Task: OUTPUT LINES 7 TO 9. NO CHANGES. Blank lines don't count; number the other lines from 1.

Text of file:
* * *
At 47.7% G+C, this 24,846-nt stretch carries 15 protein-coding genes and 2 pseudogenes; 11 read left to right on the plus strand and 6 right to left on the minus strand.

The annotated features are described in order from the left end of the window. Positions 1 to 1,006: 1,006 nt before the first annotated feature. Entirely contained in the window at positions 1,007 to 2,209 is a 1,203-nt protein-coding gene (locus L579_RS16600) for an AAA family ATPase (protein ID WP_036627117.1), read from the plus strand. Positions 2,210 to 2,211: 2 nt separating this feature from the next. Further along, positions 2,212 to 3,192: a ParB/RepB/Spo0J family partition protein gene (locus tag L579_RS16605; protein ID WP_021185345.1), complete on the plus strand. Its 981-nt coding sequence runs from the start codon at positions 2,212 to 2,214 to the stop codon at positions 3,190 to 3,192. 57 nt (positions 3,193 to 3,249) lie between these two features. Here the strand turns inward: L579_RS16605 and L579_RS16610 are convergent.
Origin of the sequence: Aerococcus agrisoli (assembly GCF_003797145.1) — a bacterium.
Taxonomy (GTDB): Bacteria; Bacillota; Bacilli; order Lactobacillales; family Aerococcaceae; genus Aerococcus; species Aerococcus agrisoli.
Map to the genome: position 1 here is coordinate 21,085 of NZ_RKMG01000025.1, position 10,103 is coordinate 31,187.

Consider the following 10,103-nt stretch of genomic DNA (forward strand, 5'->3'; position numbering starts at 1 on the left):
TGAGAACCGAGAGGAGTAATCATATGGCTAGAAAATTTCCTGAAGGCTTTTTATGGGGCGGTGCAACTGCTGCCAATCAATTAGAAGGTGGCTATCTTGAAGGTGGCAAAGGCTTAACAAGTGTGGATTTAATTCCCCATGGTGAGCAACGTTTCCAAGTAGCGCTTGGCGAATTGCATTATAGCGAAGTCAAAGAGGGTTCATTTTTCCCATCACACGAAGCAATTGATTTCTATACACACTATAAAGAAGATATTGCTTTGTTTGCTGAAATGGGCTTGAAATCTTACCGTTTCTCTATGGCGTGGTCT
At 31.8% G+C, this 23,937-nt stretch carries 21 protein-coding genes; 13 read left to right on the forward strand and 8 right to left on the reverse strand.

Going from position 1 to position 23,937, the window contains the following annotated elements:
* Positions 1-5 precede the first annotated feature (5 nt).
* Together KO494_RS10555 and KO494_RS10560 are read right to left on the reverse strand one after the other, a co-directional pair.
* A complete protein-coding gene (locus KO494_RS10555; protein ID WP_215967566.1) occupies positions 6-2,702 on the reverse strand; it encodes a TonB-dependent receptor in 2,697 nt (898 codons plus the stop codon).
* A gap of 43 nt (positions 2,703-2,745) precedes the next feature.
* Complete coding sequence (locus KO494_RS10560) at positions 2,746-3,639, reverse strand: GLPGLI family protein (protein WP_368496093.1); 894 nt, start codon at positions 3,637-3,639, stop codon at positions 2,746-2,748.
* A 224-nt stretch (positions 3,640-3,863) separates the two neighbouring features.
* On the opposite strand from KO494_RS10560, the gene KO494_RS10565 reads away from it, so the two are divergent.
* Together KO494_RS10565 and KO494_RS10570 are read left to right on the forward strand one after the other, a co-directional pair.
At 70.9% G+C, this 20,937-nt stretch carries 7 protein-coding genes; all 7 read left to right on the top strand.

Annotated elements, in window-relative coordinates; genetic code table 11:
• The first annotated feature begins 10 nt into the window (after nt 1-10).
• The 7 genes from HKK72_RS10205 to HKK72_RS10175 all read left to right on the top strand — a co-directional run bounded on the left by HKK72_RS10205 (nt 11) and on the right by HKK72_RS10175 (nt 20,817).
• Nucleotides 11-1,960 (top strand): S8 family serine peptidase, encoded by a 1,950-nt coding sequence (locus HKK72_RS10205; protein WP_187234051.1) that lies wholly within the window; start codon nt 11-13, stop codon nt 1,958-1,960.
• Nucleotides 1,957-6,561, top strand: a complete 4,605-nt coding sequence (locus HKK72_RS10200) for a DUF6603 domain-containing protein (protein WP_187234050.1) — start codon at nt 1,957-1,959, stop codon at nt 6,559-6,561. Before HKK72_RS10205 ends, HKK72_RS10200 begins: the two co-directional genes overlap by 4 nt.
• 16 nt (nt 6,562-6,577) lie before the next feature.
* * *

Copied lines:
TGAGAACCGAGAGGAGTAATCATATGGCTAGAAAATTTCCTGAAGGCTTTTTATGGGGCGGTGCAACTGCTGCCAATCAATTAGAAGGTGGCTATCTTGAAGGTGGCAAAGGCTTAACAAGTGTGGATTTAATTCCCCATGGTGAGCAACGTTTCCAAGTAGCGCTTGGCGAATTGCATTATAGCGAAGTCAAAGAGGGTTCATTTTTCCCATCACACGAAGCAATTGATTTCTATACACACTATAAAGAAGATATTGCTTTGTTTGCTGAAATGGGCTTGAAATCTTACCGTTTCTCTATGGCGTGGTCT
At 31.8% G+C, this 23,937-nt stretch carries 21 protein-coding genes; 13 read left to right on the forward strand and 8 right to left on the reverse strand.

Going from position 1 to position 23,937, the window contains the following annotated elements: